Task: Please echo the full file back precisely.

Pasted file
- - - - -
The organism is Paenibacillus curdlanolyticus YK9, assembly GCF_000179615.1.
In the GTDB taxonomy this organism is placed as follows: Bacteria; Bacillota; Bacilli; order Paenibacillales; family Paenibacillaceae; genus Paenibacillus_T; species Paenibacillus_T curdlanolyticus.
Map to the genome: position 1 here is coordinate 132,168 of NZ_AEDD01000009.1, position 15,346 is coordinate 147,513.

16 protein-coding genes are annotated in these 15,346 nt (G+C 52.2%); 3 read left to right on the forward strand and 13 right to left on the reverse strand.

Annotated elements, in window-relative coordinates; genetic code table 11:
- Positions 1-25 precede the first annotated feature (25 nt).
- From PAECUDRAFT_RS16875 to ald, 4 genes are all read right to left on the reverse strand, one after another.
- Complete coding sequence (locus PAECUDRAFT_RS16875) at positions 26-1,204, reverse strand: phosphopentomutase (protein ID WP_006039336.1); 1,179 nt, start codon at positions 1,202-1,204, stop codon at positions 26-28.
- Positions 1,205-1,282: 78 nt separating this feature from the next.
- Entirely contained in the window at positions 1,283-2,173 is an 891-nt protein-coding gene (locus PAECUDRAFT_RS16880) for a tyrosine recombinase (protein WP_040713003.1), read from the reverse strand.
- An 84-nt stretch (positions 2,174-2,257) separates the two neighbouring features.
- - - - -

The organism is Paenibacillus curdlanolyticus YK9, assembly GCF_000179615.1.
In the GTDB taxonomy this organism is placed as follows: Bacteria; Bacillota; Bacilli; order Paenibacillales; family Paenibacillaceae; genus Paenibacillus_T; species Paenibacillus_T curdlanolyticus.
Map to the genome: position 1 here is coordinate 132,168 of NZ_AEDD01000009.1, position 15,346 is coordinate 147,513.

16 protein-coding genes are annotated in these 15,346 nt (G+C 52.2%); 3 read left to right on the forward strand and 13 right to left on the reverse strand.

Annotated elements, in window-relative coordinates; genetic code table 11:
- Positions 1-25 precede the first annotated feature (25 nt).
- From PAECUDRAFT_RS16875 to ald, 4 genes are all read right to left on the reverse strand, one after another.
- Complete coding sequence (locus PAECUDRAFT_RS16875) at positions 26-1,204, reverse strand: phosphopentomutase (protein ID WP_006039336.1); 1,179 nt, start codon at positions 1,202-1,204, stop codon at positions 26-28.
- Positions 1,205-1,282: 78 nt separating this feature from the next.
- Entirely contained in the window at positions 1,283-2,173 is an 891-nt protein-coding gene (locus PAECUDRAFT_RS16880) for a tyrosine recombinase (protein WP_040713003.1), read from the reverse strand.
- An 84-nt stretch (positions 2,174-2,257) separates the two neighbouring features.